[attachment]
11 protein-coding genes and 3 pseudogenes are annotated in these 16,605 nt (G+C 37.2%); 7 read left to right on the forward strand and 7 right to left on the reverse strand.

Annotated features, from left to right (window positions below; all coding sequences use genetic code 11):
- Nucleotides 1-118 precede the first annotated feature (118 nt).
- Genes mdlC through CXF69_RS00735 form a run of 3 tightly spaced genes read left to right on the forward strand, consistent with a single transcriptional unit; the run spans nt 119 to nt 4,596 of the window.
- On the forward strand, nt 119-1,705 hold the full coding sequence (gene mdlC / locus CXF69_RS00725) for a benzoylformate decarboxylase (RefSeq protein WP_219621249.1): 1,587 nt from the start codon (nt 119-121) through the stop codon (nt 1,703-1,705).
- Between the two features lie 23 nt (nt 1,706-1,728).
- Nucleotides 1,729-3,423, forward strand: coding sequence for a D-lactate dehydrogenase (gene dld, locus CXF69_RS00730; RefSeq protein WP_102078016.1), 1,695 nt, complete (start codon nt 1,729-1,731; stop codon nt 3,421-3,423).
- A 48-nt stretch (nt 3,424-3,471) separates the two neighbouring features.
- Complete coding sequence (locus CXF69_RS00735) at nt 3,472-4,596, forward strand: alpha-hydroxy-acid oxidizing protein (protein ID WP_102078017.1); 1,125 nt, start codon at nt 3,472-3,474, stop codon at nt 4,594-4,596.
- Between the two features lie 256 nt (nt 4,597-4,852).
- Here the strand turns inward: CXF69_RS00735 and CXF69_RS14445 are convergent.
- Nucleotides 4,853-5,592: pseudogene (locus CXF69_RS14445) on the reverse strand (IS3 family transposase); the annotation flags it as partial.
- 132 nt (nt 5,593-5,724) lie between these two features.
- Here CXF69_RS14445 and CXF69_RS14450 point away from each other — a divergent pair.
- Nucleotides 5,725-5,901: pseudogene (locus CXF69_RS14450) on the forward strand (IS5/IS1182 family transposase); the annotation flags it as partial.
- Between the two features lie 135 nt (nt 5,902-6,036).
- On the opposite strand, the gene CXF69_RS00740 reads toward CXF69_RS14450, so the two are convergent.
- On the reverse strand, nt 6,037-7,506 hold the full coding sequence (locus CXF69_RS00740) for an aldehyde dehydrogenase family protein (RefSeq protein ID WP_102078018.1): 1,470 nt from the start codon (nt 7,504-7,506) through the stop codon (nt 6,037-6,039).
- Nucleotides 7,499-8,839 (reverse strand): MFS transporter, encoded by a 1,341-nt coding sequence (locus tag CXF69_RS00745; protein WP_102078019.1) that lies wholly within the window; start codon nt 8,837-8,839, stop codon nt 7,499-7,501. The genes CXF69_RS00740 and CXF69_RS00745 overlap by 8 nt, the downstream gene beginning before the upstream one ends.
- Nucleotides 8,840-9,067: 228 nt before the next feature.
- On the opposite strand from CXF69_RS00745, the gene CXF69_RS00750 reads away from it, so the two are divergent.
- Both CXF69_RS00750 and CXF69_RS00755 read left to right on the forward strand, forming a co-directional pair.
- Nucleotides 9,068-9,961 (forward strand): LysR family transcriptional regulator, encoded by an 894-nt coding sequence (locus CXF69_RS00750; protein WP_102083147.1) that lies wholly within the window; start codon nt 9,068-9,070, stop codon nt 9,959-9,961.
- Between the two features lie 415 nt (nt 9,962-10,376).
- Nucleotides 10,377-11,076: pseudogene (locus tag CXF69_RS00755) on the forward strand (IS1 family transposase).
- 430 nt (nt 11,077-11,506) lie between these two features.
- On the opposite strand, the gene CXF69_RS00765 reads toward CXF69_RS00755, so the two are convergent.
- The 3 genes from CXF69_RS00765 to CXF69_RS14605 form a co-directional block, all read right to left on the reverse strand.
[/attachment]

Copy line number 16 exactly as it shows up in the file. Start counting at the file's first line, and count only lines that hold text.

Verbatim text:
- Between the two features lie 135 nt (nt 5,902-6,036).